“Good morning, animals!”
The old animals nodded. The new animals called out in unison, “Good morning, Clara!”
Clara went downstairs and ate toast with strawberry jam for breakfast, and when she came back upstairs, Chimpanzee was talking to Tiger. “There’s something wrong with Duck.”
Clara wanted to stay outside the door and listen, but she had to get her backpack to take to Daddy’s house. Mommy dropped her off there on the way to work.
“Yes, Duck is—”
Tiger stopped when Clara stepped into the room.
“Duck is what?” Clara asked.
Tiger and Chimpanzee looked at each other.
“Duck is old,” Chimpanzee said.
“All he can do is walk and nod,” Tiger said.
Rabbit, who had two heads that always spoke in unison, came over and added, “Duck is boring.”
Duck was in the corner, wobbling from one foot to the other and nodding very slowly. Duck was sad. That made Clara sad, too.
“Be nice to Duck,” Clara told the new animals. “It’s okay he’s old.”
Chimpanzee, Tiger, and Rabbit looked at her.
“Like Grandpa,” Clara added. She’d taken the new animals to the hospital to visit Grandpa a few days ago.
Duck nodded faster. The new animals didn’t say anything, but Chimpanzee nodded.
“Clara, time to go!” Mommy called up the stairs. Clara put Chimpanzee and Duck into her backpack.
* * *
“Daddy!” Clara hugged Daddy’s leg.
She and Daddy and Mommy stood on Daddy’s doorstep. Mommy and Daddy talked for a minute but Clara didn’t pay attention. They always said the same thing and it was boring. After a while, Daddy pulled her off his leg. He took her inside and sat down at the kitchen table. Clara wanted to sit in his lap, but there wasn’t room. She climbed into one of the other chairs and dragged her backpack up with her.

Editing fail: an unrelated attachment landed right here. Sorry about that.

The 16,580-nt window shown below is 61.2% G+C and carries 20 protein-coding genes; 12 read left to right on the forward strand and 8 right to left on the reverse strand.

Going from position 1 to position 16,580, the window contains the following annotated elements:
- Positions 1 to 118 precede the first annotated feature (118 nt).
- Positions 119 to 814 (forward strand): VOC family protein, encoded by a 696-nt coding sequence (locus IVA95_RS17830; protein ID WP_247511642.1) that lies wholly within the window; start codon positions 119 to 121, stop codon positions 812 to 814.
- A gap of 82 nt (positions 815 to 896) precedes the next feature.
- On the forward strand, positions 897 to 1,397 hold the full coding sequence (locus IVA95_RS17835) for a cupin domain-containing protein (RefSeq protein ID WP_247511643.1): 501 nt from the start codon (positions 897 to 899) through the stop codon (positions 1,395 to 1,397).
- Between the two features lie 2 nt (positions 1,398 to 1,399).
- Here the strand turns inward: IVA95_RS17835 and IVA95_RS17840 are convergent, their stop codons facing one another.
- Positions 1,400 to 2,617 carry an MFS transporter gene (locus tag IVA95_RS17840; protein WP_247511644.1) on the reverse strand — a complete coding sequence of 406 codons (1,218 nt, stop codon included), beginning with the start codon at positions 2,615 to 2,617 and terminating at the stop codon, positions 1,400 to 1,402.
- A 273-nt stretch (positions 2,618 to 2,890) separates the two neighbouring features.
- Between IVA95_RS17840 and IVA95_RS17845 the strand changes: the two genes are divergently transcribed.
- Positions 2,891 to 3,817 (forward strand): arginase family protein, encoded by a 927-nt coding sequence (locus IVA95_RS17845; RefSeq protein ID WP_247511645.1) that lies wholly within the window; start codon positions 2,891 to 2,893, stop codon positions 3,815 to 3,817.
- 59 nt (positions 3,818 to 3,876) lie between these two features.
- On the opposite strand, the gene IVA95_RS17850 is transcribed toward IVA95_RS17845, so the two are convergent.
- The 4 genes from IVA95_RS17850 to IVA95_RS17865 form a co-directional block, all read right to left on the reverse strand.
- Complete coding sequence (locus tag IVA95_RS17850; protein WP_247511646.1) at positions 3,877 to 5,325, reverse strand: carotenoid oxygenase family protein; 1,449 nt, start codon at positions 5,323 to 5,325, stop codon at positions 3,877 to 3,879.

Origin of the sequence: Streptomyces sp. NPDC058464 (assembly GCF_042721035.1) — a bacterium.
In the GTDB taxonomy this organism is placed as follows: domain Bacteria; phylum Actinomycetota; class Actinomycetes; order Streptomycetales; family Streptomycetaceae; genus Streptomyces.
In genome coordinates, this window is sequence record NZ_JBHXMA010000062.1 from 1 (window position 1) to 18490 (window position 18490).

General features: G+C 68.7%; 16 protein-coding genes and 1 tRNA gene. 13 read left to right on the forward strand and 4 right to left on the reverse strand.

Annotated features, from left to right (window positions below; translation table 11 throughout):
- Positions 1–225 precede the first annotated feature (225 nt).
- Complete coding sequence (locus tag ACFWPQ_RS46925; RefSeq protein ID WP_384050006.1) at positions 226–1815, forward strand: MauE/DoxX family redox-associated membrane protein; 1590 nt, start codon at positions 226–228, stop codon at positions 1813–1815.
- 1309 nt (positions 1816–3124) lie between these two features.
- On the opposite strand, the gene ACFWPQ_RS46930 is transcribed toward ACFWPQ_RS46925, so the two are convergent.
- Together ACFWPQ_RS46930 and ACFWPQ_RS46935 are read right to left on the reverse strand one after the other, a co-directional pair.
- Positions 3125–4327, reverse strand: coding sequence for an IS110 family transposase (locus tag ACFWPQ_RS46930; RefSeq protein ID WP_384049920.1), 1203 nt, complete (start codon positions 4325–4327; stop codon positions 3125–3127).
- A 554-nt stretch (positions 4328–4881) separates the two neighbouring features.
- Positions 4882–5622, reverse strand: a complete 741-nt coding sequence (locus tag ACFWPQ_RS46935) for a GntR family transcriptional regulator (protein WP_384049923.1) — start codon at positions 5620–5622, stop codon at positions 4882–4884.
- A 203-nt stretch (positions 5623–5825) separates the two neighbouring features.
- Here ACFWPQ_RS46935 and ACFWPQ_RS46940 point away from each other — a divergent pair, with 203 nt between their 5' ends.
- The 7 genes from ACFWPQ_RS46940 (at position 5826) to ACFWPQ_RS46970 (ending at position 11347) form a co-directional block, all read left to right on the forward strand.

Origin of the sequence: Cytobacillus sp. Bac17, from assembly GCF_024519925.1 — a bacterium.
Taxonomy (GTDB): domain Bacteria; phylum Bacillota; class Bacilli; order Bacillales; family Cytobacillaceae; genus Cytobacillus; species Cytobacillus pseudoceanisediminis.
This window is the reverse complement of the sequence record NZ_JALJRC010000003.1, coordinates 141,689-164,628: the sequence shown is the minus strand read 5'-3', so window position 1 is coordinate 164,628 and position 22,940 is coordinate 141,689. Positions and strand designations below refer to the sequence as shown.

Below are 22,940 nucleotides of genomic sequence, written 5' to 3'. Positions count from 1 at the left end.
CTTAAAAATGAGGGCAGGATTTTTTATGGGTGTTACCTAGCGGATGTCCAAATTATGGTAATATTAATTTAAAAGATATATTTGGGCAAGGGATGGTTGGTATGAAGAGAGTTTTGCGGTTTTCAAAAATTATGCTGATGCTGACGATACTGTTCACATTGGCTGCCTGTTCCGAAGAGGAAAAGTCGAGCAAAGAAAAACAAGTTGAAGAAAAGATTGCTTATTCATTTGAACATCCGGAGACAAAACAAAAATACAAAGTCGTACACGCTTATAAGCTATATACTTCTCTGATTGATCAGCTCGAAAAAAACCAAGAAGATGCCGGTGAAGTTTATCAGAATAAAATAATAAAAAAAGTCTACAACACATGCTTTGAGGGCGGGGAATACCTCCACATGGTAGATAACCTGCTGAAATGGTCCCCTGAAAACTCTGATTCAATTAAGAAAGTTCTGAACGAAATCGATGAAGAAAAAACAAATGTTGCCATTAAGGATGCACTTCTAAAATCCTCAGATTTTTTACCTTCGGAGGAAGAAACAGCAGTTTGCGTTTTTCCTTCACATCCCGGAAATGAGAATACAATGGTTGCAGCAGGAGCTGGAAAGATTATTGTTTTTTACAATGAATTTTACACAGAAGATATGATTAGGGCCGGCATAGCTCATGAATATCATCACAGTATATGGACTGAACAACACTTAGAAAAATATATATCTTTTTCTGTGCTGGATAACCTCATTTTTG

“So, how’s my munchkin today?”
“You want breakfast?”
“Mommy fed me breakfast already,” Clara said. Daddy didn’t make good breakfast anyway. He made Fruit Loops.
Daddy left the table. Clara opened her backpack and took her animals out and put them on the table.
“Daddy, say good morning to Chimpanzee and Duck.”
Daddy didn’t turn around, he was digging through the refrigerator for the orange juice. “Good morning.”
Duck nodded. Chimpanzee didn’t say anything. She was shy around new people.
“Duck wants to go swimming in the sink,” Clara told Daddy.
“That doesn’t sound like a good idea.” Daddy handed Clara her juice. “You sure do like those toys Gina’s been making.”
Gina is what Daddy called Mommy.
“She makes them out of stories so that the story doesn’t have to stop,” Clara said. She took a big sip of orange juice. “It has pulp in it.”
“Sorry, sweetie. Linda forgot and got the pulpy kind.”
Linda got the pulpy kind on purpose. Some mornings Linda was still here when Mommy dropped Clara off, and Clara saw her drinking nasty pulpy juice.